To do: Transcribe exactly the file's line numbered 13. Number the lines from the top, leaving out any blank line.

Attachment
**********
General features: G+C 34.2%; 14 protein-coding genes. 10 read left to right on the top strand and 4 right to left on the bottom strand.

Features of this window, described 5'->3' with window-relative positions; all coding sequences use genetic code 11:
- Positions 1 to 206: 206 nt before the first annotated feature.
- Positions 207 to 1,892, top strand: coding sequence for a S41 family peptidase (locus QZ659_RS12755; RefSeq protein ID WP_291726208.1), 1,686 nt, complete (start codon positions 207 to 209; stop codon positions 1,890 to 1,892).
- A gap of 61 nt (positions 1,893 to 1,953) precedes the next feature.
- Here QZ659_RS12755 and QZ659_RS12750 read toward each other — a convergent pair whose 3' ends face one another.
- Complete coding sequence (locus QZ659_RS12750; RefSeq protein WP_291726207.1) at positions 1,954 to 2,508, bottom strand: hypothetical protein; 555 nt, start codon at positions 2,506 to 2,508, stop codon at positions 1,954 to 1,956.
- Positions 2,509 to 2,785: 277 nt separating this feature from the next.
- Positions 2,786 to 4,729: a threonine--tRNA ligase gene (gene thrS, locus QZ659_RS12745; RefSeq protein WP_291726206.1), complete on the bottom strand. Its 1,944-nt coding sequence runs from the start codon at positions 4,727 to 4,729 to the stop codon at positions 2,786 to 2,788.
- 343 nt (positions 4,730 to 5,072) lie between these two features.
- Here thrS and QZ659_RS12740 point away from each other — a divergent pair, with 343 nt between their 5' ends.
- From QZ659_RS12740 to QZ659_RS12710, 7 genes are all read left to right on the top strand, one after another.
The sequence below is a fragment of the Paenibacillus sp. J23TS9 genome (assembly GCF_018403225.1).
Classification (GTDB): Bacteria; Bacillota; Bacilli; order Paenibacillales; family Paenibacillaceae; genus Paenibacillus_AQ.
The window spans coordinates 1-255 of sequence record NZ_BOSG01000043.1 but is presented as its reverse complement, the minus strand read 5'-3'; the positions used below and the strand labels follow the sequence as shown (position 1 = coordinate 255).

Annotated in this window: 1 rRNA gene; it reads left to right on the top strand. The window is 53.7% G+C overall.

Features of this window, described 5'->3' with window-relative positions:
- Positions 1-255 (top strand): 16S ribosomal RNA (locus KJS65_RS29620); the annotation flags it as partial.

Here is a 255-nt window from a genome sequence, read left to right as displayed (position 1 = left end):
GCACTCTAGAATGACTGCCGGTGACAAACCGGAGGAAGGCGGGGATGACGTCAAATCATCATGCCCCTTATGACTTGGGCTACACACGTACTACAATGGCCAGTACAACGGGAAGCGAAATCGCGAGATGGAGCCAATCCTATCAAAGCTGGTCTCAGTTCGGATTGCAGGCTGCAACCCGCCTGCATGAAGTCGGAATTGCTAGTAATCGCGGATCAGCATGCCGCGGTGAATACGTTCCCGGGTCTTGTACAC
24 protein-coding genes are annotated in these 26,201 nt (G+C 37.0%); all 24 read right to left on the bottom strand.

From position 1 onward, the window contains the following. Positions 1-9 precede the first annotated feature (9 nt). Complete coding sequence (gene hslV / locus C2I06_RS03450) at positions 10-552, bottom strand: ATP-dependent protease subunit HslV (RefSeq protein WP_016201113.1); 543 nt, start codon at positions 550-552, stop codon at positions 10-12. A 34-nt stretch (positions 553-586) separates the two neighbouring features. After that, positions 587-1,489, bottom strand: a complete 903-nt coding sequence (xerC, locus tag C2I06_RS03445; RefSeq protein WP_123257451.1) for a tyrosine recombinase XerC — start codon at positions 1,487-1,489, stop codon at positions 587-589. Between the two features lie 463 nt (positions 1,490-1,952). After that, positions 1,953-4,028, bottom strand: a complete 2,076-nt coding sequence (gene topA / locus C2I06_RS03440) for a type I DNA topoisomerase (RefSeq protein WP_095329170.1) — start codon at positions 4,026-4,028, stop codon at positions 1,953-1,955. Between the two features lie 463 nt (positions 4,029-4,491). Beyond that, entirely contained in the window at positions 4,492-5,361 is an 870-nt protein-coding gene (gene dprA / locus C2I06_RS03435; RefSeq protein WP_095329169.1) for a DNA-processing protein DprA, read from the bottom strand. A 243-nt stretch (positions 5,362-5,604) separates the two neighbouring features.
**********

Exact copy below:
The sequence below is a fragment of the Paenibacillus sp. J23TS9 genome (assembly GCF_018403225.1).